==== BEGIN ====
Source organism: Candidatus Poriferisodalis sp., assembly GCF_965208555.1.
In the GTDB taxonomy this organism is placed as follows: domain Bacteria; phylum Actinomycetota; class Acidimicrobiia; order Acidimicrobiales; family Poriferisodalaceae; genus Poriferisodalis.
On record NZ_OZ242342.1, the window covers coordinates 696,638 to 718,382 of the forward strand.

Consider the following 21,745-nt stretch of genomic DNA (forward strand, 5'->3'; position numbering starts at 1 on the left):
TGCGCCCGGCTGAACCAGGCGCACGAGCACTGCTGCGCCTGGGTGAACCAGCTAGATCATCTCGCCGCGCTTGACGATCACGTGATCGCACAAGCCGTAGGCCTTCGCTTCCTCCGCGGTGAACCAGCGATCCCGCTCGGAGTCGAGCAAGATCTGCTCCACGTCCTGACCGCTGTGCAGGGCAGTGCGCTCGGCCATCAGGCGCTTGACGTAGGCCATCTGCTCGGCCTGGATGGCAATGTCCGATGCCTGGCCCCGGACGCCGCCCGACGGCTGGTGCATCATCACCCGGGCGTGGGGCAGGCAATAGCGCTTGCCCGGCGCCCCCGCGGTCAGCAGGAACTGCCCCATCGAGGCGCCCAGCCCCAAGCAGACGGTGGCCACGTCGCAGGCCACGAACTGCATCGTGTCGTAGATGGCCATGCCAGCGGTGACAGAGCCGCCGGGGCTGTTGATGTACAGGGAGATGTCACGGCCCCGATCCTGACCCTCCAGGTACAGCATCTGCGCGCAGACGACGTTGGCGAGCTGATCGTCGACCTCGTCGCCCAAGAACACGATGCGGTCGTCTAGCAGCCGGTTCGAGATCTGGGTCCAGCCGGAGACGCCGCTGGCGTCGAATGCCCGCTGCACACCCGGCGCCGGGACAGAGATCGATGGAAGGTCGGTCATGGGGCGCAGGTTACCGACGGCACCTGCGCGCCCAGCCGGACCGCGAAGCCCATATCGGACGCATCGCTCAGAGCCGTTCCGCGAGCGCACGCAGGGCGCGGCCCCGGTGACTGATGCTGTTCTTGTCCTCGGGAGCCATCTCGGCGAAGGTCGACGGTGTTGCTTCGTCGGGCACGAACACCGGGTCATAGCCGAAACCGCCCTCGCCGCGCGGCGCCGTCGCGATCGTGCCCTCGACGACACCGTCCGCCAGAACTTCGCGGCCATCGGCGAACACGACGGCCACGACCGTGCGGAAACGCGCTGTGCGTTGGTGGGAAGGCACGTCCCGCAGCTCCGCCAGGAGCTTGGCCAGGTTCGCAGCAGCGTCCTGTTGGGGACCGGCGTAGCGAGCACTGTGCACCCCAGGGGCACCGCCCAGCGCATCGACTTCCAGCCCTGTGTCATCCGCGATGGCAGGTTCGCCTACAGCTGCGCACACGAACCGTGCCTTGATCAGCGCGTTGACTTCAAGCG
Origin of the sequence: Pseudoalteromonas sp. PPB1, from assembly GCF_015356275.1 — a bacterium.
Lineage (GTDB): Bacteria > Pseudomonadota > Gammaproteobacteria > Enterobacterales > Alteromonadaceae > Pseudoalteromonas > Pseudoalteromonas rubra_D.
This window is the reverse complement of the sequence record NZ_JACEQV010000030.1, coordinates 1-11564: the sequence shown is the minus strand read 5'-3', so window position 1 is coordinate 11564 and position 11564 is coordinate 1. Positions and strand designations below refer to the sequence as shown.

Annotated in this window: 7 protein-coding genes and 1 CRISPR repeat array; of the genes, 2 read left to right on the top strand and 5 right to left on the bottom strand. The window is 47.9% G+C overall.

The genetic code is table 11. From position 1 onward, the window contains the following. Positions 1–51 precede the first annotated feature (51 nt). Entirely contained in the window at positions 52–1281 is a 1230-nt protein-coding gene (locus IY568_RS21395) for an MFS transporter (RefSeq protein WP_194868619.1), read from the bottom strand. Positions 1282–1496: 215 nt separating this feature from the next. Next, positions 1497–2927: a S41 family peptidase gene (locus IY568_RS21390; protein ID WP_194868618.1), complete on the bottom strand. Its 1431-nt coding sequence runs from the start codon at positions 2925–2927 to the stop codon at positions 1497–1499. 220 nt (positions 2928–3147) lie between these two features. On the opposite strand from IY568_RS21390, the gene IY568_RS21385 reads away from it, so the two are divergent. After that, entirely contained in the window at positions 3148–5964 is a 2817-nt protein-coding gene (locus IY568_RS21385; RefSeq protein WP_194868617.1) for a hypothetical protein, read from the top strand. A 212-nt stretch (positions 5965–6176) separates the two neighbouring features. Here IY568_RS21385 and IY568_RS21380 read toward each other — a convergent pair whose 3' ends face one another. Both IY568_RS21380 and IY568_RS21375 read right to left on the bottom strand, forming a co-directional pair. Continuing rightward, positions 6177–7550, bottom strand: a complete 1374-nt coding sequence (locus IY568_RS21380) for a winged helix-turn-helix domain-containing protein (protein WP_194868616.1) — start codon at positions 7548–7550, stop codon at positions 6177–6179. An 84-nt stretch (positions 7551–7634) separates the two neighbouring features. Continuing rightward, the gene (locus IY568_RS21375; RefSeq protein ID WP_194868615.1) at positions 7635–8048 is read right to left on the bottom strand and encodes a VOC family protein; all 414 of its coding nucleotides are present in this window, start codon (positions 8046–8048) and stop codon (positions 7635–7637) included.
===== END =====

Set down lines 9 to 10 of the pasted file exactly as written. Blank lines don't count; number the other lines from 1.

Annotated in this window: 7 protein-coding genes and 1 CRISPR repeat array; of the genes, 2 read left to right on the top strand and 5 right to left on the bottom strand. The window is 47.9% G+C overall.

The genetic code is table 11. From position 1 onward, the window contains the following. Positions 1–51 precede the first annotated feature (51 nt). Entirely contained in the window at positions 52–1281 is a 1230-nt protein-coding gene (locus IY568_RS21395) for an MFS transporter (RefSeq protein WP_194868619.1), read from the bottom strand. Positions 1282–1496: 215 nt separating this feature from the next. Next, positions 1497–2927: a S41 family peptidase gene (locus IY568_RS21390; protein ID WP_194868618.1), complete on the bottom strand. Its 1431-nt coding sequence runs from the start codon at positions 2925–2927 to the stop codon at positions 1497–1499. 220 nt (positions 2928–3147) lie between these two features. On the opposite strand from IY568_RS21390, the gene IY568_RS21385 reads away from it, so the two are divergent. After that, entirely contained in the window at positions 3148–5964 is a 2817-nt protein-coding gene (locus IY568_RS21385; RefSeq protein WP_194868617.1) for a hypothetical protein, read from the top strand. A 212-nt stretch (positions 5965–6176) separates the two neighbouring features. Here IY568_RS21385 and IY568_RS21380 read toward each other — a convergent pair whose 3' ends face one another. Both IY568_RS21380 and IY568_RS21375 read right to left on the bottom strand, forming a co-directional pair. Continuing rightward, positions 6177–7550, bottom strand: a complete 1374-nt coding sequence (locus IY568_RS21380) for a winged helix-turn-helix domain-containing protein (protein WP_194868616.1) — start codon at positions 7548–7550, stop codon at positions 6177–6179. An 84-nt stretch (positions 7551–7634) separates the two neighbouring features. Continuing rightward, the gene (locus IY568_RS21375; RefSeq protein ID WP_194868615.1) at positions 7635–8048 is read right to left on the bottom strand and encodes a VOC family protein; all 414 of its coding nucleotides are present in this window, start codon (positions 8046–8048) and stop codon (positions 7635–7637) included.